“Because oats aren’t safe for all celiacs, we don’t intend to use them in any form,” says Jay Bigam, Kinnikinnick’s executive vice president. “Two of the three company owners—my mother Lynne and I—have celiac disease and we won’t eat oats. We haven’t tried oats and don’t intend to. Our diets are healthy without them.”
Bigam also objects to what he says are the small sample sizes of the research studies, the lack of information about long-term consumption and the problem of people surpassing the 50 to 70 grams a day recommended limit.
“If you only eat a bowl of gluten-free oatmeal, that’s manageable,” he says. “But oats are creeping into bars, cereals, cookies and more. Unless manufacturers are required to list the actual amount of oats in each product on the label, there’s no way to monitor your actual consumption.”
In contrast, most physicians, including medical experts who specialize in treating celiac patients, give pure, uncontaminated oats the green light.
“A large body of scientific evidence accumulated for more than 15 years proves that oats are completely safe for the vast majority of celiac patients,” says Stefano Guandalini, MD, director of the University of Chicago Celiac Disease Center. “Oats are not related to gluten-containing grains, such as wheat, barley and rye. They do not have any gluten but rather they contain proteins called avenins that are non-toxic and well tolerated by most celiacs.” Less than 1 percent of celiac patients show a reaction to large amounts of oats in their diet, he adds.
Shelley Case, RD, author of Gluten Free Diet: A Comprehensive Resource Guide, agrees. “The majority of celiac organizations, dietetic associations and medical professionals around the world allow consumption of moderate amounts of pure, uncontaminated oats for people with celiac disease,” she says. Case, a consulting dietitian and member of several celiac medical advisory boards in the United States and Canada, notes that the Gluten Intolerance Group, Celiac Disease Foundation, American Dietetic Association and Dietitians of Canada support inclusion of pure, uncontaminated oats in a gluten-free diet, based on the latest medical research.
According to a 2004 study published in the New England Journal of Medicine, regular oats are highly contaminated with gluten. The study’s author, Tricia Thompson, MS, RD, examined samples from three major brands of oats. Nine of the 12 samples showed gluten levels ranging from 23 to 1,807 parts per million. In contrast, pure oats certified by the Gluten Free Certification Organization must contain less than 10 ppm of gluten, making them a suitable choice for the gluten-free diet.
Pure, uncontaminated oats are farmed, harvested, processed and packed using special methods to avoid cross-contamination with gluten. The oats are watched from the time the seeds are sown to the time they are harvested. They’re then transported on dedicated gluten-free equipment, packaged at gluten-free facilities and tested several times during the process.
Seaton Smith is obsessive when he sows his oats. As president of Gluten Free Oats, a company based in Powell, Wyoming, he takes cross-contamination seriously. The company’s goal of 10 ppm of gluten is also a personal issue for Smith. He has celiac disease, as does his wife, son, mother-in-law, cousin and niece.
Smith says he works hand-in-hand with farmers to select fields that haven’t grown wheat, rye or barley for at least two years. Then he hands over his pedigreed seed stock to the grower.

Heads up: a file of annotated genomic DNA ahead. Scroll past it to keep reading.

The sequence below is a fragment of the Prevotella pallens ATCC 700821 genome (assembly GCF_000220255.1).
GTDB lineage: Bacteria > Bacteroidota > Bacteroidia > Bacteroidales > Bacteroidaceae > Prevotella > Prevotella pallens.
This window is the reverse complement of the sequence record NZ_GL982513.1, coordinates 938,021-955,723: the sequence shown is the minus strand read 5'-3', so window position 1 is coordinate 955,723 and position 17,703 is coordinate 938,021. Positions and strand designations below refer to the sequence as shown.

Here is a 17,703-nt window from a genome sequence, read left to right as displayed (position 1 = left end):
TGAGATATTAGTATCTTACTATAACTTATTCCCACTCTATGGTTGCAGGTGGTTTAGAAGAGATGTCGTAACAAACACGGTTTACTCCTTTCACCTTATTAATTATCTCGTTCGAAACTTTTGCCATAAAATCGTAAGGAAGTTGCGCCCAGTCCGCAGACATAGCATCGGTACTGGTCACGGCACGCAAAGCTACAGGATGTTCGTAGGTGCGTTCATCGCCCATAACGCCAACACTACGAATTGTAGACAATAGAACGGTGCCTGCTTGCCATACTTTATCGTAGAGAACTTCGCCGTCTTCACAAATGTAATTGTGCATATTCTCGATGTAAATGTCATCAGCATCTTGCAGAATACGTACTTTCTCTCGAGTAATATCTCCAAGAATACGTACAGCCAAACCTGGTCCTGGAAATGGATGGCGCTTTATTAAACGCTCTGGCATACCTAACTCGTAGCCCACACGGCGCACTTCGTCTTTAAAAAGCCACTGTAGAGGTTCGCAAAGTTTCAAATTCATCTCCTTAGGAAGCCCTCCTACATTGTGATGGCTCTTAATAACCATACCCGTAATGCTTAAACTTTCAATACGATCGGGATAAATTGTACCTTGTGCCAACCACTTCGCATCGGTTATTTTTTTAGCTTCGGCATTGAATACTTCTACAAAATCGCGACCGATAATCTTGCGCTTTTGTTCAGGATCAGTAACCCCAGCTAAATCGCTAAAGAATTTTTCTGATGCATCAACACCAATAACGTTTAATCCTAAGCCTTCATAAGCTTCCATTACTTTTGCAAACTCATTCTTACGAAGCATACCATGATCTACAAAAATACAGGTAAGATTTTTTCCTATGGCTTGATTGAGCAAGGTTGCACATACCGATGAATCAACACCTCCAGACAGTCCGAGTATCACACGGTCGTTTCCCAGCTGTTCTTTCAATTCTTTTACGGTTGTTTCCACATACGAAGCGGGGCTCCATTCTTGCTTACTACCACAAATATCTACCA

As the oats mature, Smith says that he and his crew walk through the fields and pull “volunteer plants”—i.e., gluten intruders—that sprout up. Smith explains that if a bird flies over a field and drops a wheat seed, that seed can create three to five stalks of wheat which can then create 250 to 300 new wheat seeds.
“I’m going after every seed,” he says.
The farm equipment is thoroughly cleaned to eliminate cross-contamination, he says. The combine is disassembled, vacuumed and blown out with high-pressure air; trucks are vacuumed, blown out and cleaned with dental picks to dislodge hitchhiker seeds; augers are scrubbed; storage bins are swept and washed down; even tractor tires are inspected to see if they’ve picked up wheat seeds on the road. Smith says he similarly examines the cleaner, flaker and packaging processes, testing for gluten multiple times along the way.
“As celiacs ourselves and as a small company, we can handhold the whole process with controlled steps,” Smith says. “I can’t cut corners because I know that I’ll personally pay for it in the morning with a gluten reaction.”
Everything in Moderation
Dietitian Cureton says she rarely sees anyone who cannot tolerate gluten-free oats.
“If you tried uncontaminated oats once and had a reaction, it might be due to the high fiber. Make sure the product is labeled gluten-free, of course, and then try it again in a smaller amount to see if you can tolerate it,” she advises.
Cureton emphasizes that if people are worried about consuming pure oats as part of their gluten-free diet, they should have follow-up testing after introducing them to see if their antibody levels are normal.
“I eat gluten-free oats almost daily, limiting myself to a half cup a day,” says Stephanie VanSyckel of Hiram, Maine. She bakes extensively since being diagnosed with celiac disease four years ago. “I feel that oats are a really good way to get extra fiber into a diet that tends to be low in fiber because of all the refined flours. Oats have been shown to be good for cholesterol levels. I like their texture and chewiness and I like the variety that they give me. It’s nice to have a few more options.”